My wife’s reaction to my latest idea was predicable and understandable.

I had an idea yesterday, probably born from several sources, including my  success at The Moth, a sudden burst of amusing anecdotes and my bi-weekly intake of Marc Maron’s popular podcast dealing with the world of comedy. The idea: I want to try stand-up comedy.

I told my wife about the idea, and she looked at me as though I were crazy.

I knew this had nothing to do with her estimation of my potential as a stand-up comic. She has always found me amusing (and occasionally infuriating), and while I may not have the chops for stand-up comedy, I think she would give me a reasonable chance at success.

Her concern had nothing to do with the probability of me bombing onstage.

Instead, she was looking at a man who had just spent the day setting up his classroom (in record time, I may add) and is preparing for another challenging year of teaching fifth grade.

A man who is also in the midst of writing four different books.

A man who would be meeting with a client later that night to discuss their wedding, where he would serve as both DJ and minister.

A man who just picked up his first paying gig as a life coach job.

A  man who asked one of her friends yesterday if she would be willing to sit down with him to talk about the requirements of becoming a sociologist.

A man who brought his podcasting equipment out of storage earlier that day in hopes of launching his first podcast soon.

So yes, on the face of it, declaring that I want to try stand-up comedy might have seemed a little crazy.

But I’m not talking about a career in comedy. I just want to try it out. See what it’s like and find out if I could be successful with it before it’s too late.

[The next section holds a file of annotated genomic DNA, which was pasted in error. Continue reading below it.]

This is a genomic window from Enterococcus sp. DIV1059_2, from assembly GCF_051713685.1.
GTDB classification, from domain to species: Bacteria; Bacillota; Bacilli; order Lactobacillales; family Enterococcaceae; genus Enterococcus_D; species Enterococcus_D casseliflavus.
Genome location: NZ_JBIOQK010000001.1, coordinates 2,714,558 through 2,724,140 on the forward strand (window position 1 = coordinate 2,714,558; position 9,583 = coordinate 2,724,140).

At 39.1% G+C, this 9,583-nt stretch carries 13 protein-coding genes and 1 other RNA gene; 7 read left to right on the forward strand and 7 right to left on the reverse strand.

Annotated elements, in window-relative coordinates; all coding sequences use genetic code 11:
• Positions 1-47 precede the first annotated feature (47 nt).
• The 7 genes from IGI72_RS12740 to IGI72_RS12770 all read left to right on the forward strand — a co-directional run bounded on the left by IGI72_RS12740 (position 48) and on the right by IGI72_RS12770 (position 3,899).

I look at the next twenty years as potentially the most productive years of my life.

I spent the first twenty years of my life as a kid.  I had fun and learned a lot but had nothing to show for it.

I spent the second twenty years of my life struggling to keep a roof over my head, stay out of jail, find a career, and start a family.

With all those things in place, I want these next twenty years to be a time of great accomplishment. I want to write many books, teach many children, try many new things and dedicate vast amounts of time to my wife and daughter.

And become a much better golfer.

And so this is the time to try stand-up comedy. Not to earn a living or become famous, but because it’s there, and I think there is a small chance that I could be good at it.

And so I told my wife that I will write the requisite ten minute set, practice it, and then go to an open mic night, hoping to eventually get onstage.

“Ten minutes,” I told her. “Not a career.”

“Okay,” she said. “But if it becomes a career, you have to quit being a DJ.”

I was willing to live with this compromise.